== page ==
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Elaine Tyler May. Homeward Bound: American Families in the Cold War Era. New York, N.Y.: Basic Books, 1988.

Given the citizen consumer movement which placed women at the head of a strong political movement in the 1930s, why did they retreat to the home in the 1950s? Elizabeth Cohen argues that the feminization of culture and discriminatory lending, mortgage, and consumption opportunities for women discouraged their political involvement. Elaine Tyler May argues that “the domestic family seemed to offer a psychological fortress that would protect them against themselves. Bolstered by scientific expertise and wholesome abundance, it might ward off the hazards of the age.” The hazards of the age? The Cold War. In 1959, two out of three Americans listed the possibility of nuclear war as the nation’s most urgent problem.

May begins her book with a Life magazine cover featuring a “sheltered honeymoon” in a bomb shelter. Looking at KLS questionnaires from a sociologist interviewing married couples, May argues that George F. Kennan’s polices of (foreign) containment permeated the household. In the domestic version of containment, the "sphere of influence"was the home. Within its walls, potentially dangerous social forces of the new age might be tamed, where they could contribute to the secure and fulfilling life to which postwar women and men aspired.

Americans conflated the atomic bomb with “sexual chaos,” a conflation Bill Haley and the Comets best epitomized with “Thirteen Women,” a B-side which linked the unleashing of the atomic bomb with the unleashing of sex. Anticommunists turned their wrath on homosexuals and experts declared that the best way to “contain sex” was through early marriage which constrained women. Civil defense strategies of creating bomb shelters (“Grandma’s Pantry”) infused the traditional role of women with new meaning and importance which would help fortify the home as a place of security amid the Cold War. By the 1970s, these links have still pervaded: a sexy woman is a “bombshell,” or a “knockout” or a “dynamite.”

In a very provocative, and credible intervention given the Cohen and Denning as context, she argues that “observers often point to the 1950s as the last gasp of time-honored family life before the sixties generation made a major break from the past. But the comparison is shortsighted. In many ways, the youths of the sixties resembled their grandparents, who came of age in the first decades of the twentieth century.” Jazz Age Americans had pushed the divorce rate up and birth rate down, while Flappers introduced new dance moves of sexual deviance. By the 1930s, they had formed what was the Popular Front of progressive and feminist activism. The generation between the 1930s and 1960s is what stands out as different with its strong domestic ideologies and pervasive consensus.

May provides an argument later articulated by Laura McKeney in Civil Defense Begins at Home: Militarization Meets Everyday Life in the 1950s. McKeney shows how the Federal Civil Defense Administration decided to focus on private efforts. Most Americans either lacked the resources or were unconvinced that civil defense efforts, such as building “Grandma’s Pantry,” would do anything to protect them in the event of an atomic bomb. However, in spite of this lukewarm enthusiasm for nuclear preparedness, McEnaney shows that the domestication of civil defense led to the militarization of private life: gated communities, security systems, and SUVs. In  May’s history, the outcome of privatization of public concerns lead to the 1960s counterculture, as children growing up saw the frustrations of their parents first hand. As containment no longer seemed like a viable foreign policy option during the 1960s, neither did it seem like a viable domestic concern.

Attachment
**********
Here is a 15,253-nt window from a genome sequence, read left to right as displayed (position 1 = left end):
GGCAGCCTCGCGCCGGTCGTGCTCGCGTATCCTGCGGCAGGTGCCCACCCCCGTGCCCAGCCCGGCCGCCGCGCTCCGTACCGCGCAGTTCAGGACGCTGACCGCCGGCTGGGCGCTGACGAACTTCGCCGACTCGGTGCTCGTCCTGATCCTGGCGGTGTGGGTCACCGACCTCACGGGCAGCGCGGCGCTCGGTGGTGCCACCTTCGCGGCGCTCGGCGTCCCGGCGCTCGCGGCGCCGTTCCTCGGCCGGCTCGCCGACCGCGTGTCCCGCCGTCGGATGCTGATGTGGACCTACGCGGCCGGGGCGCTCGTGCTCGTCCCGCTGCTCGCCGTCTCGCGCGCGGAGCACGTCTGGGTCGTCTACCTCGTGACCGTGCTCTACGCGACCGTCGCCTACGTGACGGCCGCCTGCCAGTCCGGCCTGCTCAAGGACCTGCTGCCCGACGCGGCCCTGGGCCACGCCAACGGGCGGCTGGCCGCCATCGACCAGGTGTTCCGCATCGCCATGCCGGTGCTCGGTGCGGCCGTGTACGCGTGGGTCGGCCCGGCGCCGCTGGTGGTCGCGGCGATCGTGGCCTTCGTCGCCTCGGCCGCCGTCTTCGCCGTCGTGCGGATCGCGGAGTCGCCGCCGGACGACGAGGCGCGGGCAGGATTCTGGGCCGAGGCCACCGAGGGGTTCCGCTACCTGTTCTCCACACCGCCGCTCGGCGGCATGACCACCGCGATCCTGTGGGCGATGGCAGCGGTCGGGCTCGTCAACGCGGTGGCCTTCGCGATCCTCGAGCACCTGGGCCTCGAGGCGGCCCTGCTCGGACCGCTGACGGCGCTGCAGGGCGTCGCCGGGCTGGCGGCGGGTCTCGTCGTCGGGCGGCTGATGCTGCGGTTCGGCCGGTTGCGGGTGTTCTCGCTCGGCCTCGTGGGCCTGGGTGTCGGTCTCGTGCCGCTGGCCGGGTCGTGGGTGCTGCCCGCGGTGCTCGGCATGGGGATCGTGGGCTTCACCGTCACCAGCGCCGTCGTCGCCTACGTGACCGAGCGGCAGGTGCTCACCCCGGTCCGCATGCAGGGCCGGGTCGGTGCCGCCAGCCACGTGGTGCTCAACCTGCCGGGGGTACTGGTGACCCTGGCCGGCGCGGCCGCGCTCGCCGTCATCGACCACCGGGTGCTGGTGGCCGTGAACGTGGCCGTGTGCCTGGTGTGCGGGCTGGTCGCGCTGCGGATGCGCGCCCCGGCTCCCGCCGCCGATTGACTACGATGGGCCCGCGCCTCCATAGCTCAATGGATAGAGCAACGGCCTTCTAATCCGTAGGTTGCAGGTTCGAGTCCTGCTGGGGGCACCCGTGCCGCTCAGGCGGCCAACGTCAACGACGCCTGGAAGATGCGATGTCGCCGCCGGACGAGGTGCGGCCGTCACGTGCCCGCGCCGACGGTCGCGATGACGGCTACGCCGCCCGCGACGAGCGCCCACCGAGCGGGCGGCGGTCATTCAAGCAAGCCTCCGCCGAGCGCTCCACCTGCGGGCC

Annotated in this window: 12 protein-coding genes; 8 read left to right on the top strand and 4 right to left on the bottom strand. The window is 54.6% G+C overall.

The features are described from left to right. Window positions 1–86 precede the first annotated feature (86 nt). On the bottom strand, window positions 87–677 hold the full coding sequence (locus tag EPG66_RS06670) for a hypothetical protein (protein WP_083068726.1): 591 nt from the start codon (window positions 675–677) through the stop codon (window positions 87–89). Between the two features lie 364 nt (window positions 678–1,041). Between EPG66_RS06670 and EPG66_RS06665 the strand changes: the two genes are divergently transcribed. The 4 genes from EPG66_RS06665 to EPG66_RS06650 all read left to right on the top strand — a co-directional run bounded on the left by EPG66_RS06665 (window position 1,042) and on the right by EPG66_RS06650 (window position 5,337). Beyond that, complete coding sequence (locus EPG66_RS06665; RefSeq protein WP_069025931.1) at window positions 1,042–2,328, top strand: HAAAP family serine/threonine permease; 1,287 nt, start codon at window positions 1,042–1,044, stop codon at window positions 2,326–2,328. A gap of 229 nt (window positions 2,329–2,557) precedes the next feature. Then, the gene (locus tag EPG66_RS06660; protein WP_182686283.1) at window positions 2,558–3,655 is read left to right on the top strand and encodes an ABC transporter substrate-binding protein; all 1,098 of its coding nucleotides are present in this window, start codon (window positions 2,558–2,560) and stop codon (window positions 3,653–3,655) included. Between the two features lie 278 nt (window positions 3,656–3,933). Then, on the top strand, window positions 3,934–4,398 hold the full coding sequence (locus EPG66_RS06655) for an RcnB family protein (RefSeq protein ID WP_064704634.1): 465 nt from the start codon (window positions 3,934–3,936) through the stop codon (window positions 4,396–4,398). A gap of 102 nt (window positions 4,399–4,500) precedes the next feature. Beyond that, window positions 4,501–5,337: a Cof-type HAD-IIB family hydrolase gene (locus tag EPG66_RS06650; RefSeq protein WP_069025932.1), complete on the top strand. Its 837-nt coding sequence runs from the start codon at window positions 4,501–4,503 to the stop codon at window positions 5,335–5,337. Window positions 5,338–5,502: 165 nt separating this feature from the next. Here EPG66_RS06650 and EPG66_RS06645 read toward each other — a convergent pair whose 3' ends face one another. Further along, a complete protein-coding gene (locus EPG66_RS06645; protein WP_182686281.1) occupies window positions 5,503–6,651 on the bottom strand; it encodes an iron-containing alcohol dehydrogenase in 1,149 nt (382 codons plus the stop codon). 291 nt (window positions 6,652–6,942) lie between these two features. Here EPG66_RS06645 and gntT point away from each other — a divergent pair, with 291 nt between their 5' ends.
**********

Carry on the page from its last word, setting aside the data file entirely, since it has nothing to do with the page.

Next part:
As a major aside, I did not like this book at all. She treats the KLS reports like a summary of how people responded. I think the way you’re treating your “how to start a band” chapter is a way better way of providing a series of quotes. Also, I think her argument is in general flimsy.

Also, May’s chronology is severely flawed. The KLS reports consist of interviews taken when couples were married in the late 1930s. You cannot ask what newly weds in the 1930s were thinking and claim that it’s what newly weds in the 1950s were thinking, especially if you’re argument is that those couples were motivated by anxieties from the Cold War.  Susan Ware reviews "To really prove the link between Cold War ideology and individual lives, May needed a Kelly like study that focused on Americans ten to fifteen years younger: that is, born between 1930 and 1935, teenagers in the 1940s, married in the early 1950s, and childbearing through the early 1960s. This is the generation, more so than those who came of age in the Depression, which ran smack into the juxtaposition of "cold war, warm hearth” as they moved from youth to adulthood.”

Although Cohen, by establishing the idea of a Consumer’s Republic, attributes public motives to private actions, and vice versa, May seems to offer a stretch. The public discourse of “containment,” for instance, does not factor as much as the thinks it does in the KLS respondents. It reminds me of Bruce Kucklick’s “Myth and Symbol in American Studies” (1971), which criticizes Leo Marx and Henry Nash Smith because it lacks substantial empirical data, a critique of May’s offered by William O’Neill in Wisconsin Magazine of History. The words of presidential speech, for instance, cannot be extrapolated as what every American hearing that speech is thinking or feeling. It seems like May is making that stretch. To refer to the sexual behavior of courting couples as "brinkmanship" is simply to give a new name to old practices, as Anne M. Boylan writes in Reviews in American History.

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